3 Strategies for Winning College Football Bets
If you’re feeling that you know how to bet on college football, now you’re going need some college football-specific tips on how to win.
Betting on college football is wholly different from its professional counterpart, and there are some general strategies that you can use to help you win in the long run.
Tip #1. Bet on Coaches Who Beat the Spread
Nick Saban is 78-67-2 against the spread as Alabama’s head coach, despite going up against some of the biggest lines in football history. Stanford coach David Shaw is 51-30 against the spread while during his time with the Cardinal. Paul Johnson teams have covered profitably since he started at Georgia Tech in 2008, going 66-53-5. Ken Niumatalolo at Navy is 68-55-3. Mike Gundy is 85-69-3 since starting at Oklahoma State. If all you did as a bettor was place bets on these coaches (and a few others), you’d be well in the black.
There are a variety of reasons that certain coaches are good at consistently beating the spread. Nick Saban’s hyper-preparedness helps mitigate the difficulties of playing on the road, where he’s gone 27-18-0 ATS.
Paul Johnson’s triple-option offense is fiendishly difficult for even superior teams to control, particularly if they haven’t seen it before, and his 24-18 ATS record in non-conference games proves it.
Oklahoma State was consistently underestimated for a very long time because Mike Gundy was widely regarded as something of a loony-toon — a reputation he might have intentionally cultivated — and Stillwater isn’t the most impressive place in the world. There’s still value in a kind-of-weird coach with a mullet whose teams score points with a vengeance.
There are coaches out there who for whatever reason beat the spread consistently. Betting on them, particularly when they’re not strongly favored, can pay out in the long run.
Tip #2. Bet on Lesser-Known Teams
The five best teams against the spread since 2013 are: Temple, Navy, Duke, Colorado State, and Marshall, all at or near 60%. The worst five teams are UConn, Kent State, Kansas, East Carolina, and Charlotte. Of those ten teams, only two (Duke and Kansas) are in power conferences, and the Blue Devils and Jayhawks aren’t exactly highlights of the ACC and Big 12.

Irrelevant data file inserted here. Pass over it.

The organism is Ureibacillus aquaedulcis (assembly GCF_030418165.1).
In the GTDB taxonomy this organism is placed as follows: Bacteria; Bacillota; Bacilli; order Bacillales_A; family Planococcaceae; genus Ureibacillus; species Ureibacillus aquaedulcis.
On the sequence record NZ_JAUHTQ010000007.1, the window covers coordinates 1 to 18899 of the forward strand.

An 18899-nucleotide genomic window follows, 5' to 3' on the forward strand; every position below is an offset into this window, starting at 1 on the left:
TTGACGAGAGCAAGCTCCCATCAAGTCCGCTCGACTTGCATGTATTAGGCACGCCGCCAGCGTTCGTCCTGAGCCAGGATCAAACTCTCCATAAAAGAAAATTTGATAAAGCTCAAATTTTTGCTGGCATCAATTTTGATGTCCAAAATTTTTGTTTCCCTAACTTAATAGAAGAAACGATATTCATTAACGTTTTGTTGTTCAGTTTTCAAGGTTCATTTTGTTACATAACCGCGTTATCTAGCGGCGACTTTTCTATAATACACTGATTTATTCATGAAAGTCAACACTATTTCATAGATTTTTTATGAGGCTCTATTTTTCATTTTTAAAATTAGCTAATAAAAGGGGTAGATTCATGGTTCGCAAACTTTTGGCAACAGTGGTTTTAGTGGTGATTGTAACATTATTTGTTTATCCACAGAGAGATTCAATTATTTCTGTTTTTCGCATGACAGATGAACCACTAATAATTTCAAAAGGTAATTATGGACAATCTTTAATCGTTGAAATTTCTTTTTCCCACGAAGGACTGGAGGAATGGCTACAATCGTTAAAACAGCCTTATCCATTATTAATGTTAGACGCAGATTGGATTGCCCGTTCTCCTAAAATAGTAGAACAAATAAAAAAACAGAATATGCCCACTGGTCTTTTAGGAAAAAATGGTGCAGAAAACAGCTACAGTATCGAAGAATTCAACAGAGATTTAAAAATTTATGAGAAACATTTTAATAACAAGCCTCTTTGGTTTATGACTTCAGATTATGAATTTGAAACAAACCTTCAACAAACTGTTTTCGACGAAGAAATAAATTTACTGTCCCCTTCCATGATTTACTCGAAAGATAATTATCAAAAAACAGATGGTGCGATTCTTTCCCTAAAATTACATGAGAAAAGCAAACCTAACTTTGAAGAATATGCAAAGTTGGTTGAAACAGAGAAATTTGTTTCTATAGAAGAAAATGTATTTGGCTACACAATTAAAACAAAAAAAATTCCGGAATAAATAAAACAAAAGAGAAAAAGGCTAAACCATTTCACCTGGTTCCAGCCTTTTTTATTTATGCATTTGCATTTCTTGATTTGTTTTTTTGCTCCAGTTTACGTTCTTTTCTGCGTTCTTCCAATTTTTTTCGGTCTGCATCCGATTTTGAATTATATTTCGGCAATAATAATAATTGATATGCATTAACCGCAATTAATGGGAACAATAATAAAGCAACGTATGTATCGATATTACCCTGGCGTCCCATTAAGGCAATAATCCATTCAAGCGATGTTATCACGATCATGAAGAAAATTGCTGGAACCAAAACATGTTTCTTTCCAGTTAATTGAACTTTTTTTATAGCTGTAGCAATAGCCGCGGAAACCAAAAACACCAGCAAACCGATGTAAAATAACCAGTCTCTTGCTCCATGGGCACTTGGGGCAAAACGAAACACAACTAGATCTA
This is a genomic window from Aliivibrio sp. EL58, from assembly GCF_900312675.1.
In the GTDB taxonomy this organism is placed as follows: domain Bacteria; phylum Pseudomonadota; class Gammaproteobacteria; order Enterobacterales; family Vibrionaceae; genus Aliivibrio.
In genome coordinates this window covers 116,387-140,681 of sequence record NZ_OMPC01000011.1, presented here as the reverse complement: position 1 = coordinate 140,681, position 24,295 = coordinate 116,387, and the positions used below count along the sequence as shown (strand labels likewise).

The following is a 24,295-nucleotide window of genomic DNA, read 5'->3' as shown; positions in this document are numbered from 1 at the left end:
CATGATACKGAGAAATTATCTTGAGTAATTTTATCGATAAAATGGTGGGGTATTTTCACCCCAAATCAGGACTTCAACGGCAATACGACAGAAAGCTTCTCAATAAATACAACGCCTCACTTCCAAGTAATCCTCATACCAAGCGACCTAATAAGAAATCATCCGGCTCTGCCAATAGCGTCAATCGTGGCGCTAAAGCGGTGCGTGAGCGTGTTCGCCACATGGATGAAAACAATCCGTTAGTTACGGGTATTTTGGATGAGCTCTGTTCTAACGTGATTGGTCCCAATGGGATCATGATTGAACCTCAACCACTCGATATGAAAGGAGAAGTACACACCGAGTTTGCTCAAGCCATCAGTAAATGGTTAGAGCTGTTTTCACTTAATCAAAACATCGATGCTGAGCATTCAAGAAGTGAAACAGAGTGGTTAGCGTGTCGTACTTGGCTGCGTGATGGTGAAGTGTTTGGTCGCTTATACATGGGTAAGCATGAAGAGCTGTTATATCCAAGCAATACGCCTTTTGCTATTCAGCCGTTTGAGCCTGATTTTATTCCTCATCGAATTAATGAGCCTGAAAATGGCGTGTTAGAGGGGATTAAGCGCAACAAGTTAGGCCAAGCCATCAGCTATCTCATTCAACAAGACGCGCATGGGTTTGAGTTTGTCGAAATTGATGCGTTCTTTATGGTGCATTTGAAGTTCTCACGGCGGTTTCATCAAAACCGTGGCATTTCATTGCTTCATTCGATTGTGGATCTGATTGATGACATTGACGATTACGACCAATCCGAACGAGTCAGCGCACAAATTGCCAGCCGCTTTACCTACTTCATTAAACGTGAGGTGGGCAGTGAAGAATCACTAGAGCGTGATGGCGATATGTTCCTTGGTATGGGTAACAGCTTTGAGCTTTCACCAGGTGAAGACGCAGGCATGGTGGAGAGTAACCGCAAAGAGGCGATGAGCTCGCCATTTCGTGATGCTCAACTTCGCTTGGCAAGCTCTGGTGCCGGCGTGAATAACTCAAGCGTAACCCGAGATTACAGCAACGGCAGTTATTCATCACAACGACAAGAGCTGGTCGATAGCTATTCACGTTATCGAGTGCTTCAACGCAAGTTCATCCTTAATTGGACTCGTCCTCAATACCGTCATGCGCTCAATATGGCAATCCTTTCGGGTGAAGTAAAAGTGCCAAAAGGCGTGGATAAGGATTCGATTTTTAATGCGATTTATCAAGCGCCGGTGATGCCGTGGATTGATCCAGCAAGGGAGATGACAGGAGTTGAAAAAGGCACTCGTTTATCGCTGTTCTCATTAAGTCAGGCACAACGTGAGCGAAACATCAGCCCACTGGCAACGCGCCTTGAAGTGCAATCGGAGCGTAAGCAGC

These teams have been consistently covering or failing to cover spreads over half a decade, and betting lines haven’t adjusted to compensate. Meanwhile, the biggest, most recognizable teams in the country have received more accurate spreads. Miami, Notre Dame, Florida State, Alabama, Michigan, Ohio State, and Oregon are all within two games of 50% over a four-year period.
Why? Two main reasons: (1) the people who set the lines at sportsbooks know these teams really well; and (2) the betting public is better informed about the relative quality of more prominent teams, and even when flawed lines are initially posted, the betting action will move it closer to reality by kickoff. The public knows what Nick Saban has achieved at Alabama, and can accurately handicap his games, but they are a little less aware of what Matt Rhule has done at Temple.
There’s value in keeping up with what’s going on in the Mountain West and the American Athletic Conference (etc.). Even at the best college football betting sites, bookmakers have a harder time setting accurate lines on those games and are slower to react to changes. There’s less value in being the ten thousandth bettor with an opinion on whether Texas is “back” than there is being one of the few who’s aware that a promising G5 quarterback is injured.
Tip #3. Bet Against Certainty
This is more of a general point, but there’s serious value to be found in early-season games involving much-hyped teams. We watch a spring game, review old bowl game footage, and convince ourselves that this is USC’s year. Early in the year, the Trojans end up with huge lines against decent but less exciting teams. The truth is we don’t know: we don’t know how the loss of receiver x will affect quarterback y, how important a graduated lineman was to the running game, how the hiring or firing of staff will affect a team.
College football doesn’t have a preseason, so working out kinks and getting recently-assembled squads of amateur students to work in concert can take some time. Take the points in Week 1, particularly for teams with a lot of turnover at key positions or a lot of hype. If you’re hearing a lot about a team before the season starts, and there’s a big line for their Week 1 game, that screams value.
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